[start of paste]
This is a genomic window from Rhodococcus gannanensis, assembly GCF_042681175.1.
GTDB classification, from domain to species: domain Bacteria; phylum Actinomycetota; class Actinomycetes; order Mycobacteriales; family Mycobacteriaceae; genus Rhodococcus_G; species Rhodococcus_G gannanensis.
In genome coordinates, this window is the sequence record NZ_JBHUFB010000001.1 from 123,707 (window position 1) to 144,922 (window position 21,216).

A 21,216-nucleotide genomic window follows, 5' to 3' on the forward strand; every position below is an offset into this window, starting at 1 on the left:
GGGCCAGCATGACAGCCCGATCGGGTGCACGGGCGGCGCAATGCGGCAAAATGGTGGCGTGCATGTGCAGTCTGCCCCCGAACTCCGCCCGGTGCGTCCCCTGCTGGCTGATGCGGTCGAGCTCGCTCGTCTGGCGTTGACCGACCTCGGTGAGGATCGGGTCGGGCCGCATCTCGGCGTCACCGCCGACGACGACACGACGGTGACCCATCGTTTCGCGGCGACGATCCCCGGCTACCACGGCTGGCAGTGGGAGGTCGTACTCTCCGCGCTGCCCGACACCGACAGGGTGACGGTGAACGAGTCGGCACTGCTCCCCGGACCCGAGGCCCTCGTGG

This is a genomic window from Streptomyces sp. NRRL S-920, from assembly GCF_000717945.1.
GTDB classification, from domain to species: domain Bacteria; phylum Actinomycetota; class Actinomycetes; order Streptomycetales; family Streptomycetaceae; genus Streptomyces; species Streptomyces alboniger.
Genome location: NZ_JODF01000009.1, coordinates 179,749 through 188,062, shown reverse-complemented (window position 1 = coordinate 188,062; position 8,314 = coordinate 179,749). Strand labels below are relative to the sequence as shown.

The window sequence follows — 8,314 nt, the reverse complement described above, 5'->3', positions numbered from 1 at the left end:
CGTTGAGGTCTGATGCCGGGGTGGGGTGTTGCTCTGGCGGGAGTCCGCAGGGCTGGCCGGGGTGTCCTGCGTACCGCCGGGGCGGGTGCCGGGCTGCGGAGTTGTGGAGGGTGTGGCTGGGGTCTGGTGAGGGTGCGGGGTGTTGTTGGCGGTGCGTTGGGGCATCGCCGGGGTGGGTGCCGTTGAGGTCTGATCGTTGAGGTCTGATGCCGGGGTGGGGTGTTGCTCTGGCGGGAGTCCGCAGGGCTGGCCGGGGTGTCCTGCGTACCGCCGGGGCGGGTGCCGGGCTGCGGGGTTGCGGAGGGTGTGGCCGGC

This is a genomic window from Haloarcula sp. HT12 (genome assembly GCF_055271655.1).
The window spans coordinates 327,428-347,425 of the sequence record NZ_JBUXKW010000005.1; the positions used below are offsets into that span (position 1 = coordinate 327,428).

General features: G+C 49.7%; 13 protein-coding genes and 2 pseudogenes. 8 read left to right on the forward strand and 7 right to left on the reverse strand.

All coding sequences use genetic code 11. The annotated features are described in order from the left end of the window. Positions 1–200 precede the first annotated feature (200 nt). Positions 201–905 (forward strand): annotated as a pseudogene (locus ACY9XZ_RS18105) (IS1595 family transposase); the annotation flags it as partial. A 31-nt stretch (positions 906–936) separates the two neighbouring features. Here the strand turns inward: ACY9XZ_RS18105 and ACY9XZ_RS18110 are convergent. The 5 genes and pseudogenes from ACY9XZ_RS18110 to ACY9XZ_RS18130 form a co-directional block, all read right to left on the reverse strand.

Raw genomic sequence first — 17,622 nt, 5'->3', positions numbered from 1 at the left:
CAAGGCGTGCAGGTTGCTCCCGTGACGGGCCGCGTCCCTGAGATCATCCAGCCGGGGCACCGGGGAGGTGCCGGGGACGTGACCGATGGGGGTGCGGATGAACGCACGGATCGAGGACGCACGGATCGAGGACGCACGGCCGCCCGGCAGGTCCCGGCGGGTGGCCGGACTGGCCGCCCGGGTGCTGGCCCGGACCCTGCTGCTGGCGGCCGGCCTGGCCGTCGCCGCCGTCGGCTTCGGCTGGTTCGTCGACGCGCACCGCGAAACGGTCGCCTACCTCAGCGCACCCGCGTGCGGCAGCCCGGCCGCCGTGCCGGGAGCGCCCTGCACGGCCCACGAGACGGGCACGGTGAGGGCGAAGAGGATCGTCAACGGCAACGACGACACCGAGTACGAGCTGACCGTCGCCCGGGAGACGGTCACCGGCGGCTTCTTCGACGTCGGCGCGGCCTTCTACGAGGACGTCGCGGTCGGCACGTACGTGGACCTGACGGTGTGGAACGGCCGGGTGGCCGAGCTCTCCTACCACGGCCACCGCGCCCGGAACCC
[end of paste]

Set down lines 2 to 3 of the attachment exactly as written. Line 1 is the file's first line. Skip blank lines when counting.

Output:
GTDB classification, from domain to species: domain Bacteria; phylum Actinomycetota; class Actinomycetes; order Mycobacteriales; family Mycobacteriaceae; genus Rhodococcus_G; species Rhodococcus_G gannanensis.
In genome coordinates, this window is the sequence record NZ_JBHUFB010000001.1 from 123,707 (window position 1) to 144,922 (window position 21,216).